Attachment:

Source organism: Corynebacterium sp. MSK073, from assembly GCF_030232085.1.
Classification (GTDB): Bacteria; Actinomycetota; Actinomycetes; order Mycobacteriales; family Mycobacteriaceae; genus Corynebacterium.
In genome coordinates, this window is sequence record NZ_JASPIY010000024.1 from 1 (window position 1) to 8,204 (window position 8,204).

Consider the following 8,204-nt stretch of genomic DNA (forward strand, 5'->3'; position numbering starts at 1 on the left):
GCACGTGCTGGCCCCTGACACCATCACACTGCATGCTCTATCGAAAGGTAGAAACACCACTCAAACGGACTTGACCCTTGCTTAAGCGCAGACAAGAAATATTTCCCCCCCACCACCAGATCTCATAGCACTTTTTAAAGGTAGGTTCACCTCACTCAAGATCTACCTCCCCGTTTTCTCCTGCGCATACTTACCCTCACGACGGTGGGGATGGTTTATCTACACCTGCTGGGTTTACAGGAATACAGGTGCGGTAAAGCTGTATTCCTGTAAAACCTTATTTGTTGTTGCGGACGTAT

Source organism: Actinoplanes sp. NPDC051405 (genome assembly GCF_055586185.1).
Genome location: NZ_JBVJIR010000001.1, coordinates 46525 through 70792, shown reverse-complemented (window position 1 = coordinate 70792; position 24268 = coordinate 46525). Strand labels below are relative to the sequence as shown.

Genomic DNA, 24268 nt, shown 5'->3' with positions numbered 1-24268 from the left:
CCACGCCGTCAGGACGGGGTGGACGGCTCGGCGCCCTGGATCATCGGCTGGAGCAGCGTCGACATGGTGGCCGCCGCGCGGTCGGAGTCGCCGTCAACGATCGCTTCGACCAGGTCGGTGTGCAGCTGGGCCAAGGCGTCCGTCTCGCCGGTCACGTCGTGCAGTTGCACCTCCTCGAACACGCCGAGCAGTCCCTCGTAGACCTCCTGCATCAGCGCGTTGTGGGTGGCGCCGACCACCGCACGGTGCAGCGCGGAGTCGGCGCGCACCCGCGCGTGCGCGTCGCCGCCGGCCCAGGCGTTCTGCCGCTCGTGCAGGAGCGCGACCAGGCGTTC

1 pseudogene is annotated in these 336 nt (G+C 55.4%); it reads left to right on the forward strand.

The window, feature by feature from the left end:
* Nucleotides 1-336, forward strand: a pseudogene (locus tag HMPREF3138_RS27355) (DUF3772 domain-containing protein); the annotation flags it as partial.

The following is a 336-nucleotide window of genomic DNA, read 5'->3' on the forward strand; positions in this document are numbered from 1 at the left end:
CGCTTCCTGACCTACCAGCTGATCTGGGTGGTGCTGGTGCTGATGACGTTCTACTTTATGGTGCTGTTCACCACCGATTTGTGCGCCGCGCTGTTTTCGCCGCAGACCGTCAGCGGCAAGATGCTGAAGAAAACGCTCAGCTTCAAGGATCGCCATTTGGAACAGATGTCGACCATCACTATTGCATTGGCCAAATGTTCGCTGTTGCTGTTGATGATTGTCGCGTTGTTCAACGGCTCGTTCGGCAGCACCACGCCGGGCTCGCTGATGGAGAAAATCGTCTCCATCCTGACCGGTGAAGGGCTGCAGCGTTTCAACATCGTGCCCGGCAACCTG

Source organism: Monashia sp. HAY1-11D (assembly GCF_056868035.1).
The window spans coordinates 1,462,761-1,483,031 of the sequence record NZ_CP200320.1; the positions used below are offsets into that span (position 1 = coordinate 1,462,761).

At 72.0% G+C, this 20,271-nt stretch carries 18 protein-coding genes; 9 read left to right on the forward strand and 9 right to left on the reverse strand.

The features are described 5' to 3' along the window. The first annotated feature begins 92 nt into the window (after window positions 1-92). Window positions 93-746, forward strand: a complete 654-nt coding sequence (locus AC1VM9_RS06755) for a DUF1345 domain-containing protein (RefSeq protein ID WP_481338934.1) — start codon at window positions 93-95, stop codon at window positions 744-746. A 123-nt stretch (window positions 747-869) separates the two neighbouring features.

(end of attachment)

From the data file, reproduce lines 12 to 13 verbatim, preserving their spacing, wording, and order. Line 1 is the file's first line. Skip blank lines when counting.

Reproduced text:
* Nucleotides 1-336, forward strand: a pseudogene (locus tag HMPREF3138_RS27355) (DUF3772 domain-containing protein); the annotation flags it as partial.

The following is a 336-nucleotide window of genomic DNA, read 5'->3' on the forward strand; positions in this document are numbered from 1 at the left end: